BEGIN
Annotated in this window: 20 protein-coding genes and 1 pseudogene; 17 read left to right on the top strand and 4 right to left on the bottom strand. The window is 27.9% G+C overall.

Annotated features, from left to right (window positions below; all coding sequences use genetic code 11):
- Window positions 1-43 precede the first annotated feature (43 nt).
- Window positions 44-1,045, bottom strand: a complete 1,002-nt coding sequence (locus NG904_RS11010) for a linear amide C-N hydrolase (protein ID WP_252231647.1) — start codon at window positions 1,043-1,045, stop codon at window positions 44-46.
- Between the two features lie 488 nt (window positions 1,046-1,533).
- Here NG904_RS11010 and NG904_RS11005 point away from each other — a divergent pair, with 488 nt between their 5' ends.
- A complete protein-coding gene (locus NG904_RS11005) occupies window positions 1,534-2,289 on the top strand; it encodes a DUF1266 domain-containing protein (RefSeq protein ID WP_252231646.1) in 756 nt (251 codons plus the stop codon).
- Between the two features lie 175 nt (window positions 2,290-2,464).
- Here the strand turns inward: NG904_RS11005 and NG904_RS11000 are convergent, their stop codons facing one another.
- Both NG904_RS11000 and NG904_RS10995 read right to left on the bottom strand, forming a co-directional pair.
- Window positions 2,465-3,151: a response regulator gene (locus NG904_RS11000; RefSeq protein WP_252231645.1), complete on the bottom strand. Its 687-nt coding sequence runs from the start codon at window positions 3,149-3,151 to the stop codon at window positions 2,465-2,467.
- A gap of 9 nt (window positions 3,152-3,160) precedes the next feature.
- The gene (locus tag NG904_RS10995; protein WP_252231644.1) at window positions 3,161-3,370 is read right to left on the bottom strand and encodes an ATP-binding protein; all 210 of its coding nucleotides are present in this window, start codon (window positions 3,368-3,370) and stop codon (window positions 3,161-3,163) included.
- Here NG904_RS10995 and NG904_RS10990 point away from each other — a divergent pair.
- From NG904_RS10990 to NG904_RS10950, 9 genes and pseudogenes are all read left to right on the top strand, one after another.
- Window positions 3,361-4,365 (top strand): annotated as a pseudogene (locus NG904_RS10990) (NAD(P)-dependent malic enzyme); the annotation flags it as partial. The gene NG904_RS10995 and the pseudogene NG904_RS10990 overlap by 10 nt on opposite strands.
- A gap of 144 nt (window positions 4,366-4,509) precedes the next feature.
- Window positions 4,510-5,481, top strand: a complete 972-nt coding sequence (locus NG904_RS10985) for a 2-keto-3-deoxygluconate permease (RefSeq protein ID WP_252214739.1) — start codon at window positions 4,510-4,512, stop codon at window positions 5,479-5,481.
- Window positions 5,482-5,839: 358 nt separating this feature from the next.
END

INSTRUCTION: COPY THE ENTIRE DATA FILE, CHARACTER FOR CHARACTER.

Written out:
Annotated in this window: 20 protein-coding genes and 1 pseudogene; 17 read left to right on the top strand and 4 right to left on the bottom strand. The window is 27.9% G+C overall.

Annotated features, from left to right (window positions below; all coding sequences use genetic code 11):
- Window positions 1-43 precede the first annotated feature (43 nt).
- Window positions 44-1,045, bottom strand: a complete 1,002-nt coding sequence (locus NG904_RS11010) for a linear amide C-N hydrolase (protein ID WP_252231647.1) — start codon at window positions 1,043-1,045, stop codon at window positions 44-46.
- Between the two features lie 488 nt (window positions 1,046-1,533).
- Here NG904_RS11010 and NG904_RS11005 point away from each other — a divergent pair, with 488 nt between their 5' ends.
- A complete protein-coding gene (locus NG904_RS11005) occupies window positions 1,534-2,289 on the top strand; it encodes a DUF1266 domain-containing protein (RefSeq protein ID WP_252231646.1) in 756 nt (251 codons plus the stop codon).
- Between the two features lie 175 nt (window positions 2,290-2,464).
- Here the strand turns inward: NG904_RS11005 and NG904_RS11000 are convergent, their stop codons facing one another.
- Both NG904_RS11000 and NG904_RS10995 read right to left on the bottom strand, forming a co-directional pair.
- Window positions 2,465-3,151: a response regulator gene (locus NG904_RS11000; RefSeq protein WP_252231645.1), complete on the bottom strand. Its 687-nt coding sequence runs from the start codon at window positions 3,149-3,151 to the stop codon at window positions 2,465-2,467.
- A gap of 9 nt (window positions 3,152-3,160) precedes the next feature.
- The gene (locus tag NG904_RS10995; protein WP_252231644.1) at window positions 3,161-3,370 is read right to left on the bottom strand and encodes an ATP-binding protein; all 210 of its coding nucleotides are present in this window, start codon (window positions 3,368-3,370) and stop codon (window positions 3,161-3,163) included.
- Here NG904_RS10995 and NG904_RS10990 point away from each other — a divergent pair.
- From NG904_RS10990 to NG904_RS10950, 9 genes and pseudogenes are all read left to right on the top strand, one after another.
- Window positions 3,361-4,365 (top strand): annotated as a pseudogene (locus NG904_RS10990) (NAD(P)-dependent malic enzyme); the annotation flags it as partial. The gene NG904_RS10995 and the pseudogene NG904_RS10990 overlap by 10 nt on opposite strands.
- A gap of 144 nt (window positions 4,366-4,509) precedes the next feature.
- Window positions 4,510-5,481, top strand: a complete 972-nt coding sequence (locus NG904_RS10985) for a 2-keto-3-deoxygluconate permease (RefSeq protein ID WP_252214739.1) — start codon at window positions 4,510-4,512, stop codon at window positions 5,479-5,481.
- Window positions 5,482-5,839: 358 nt separating this feature from the next.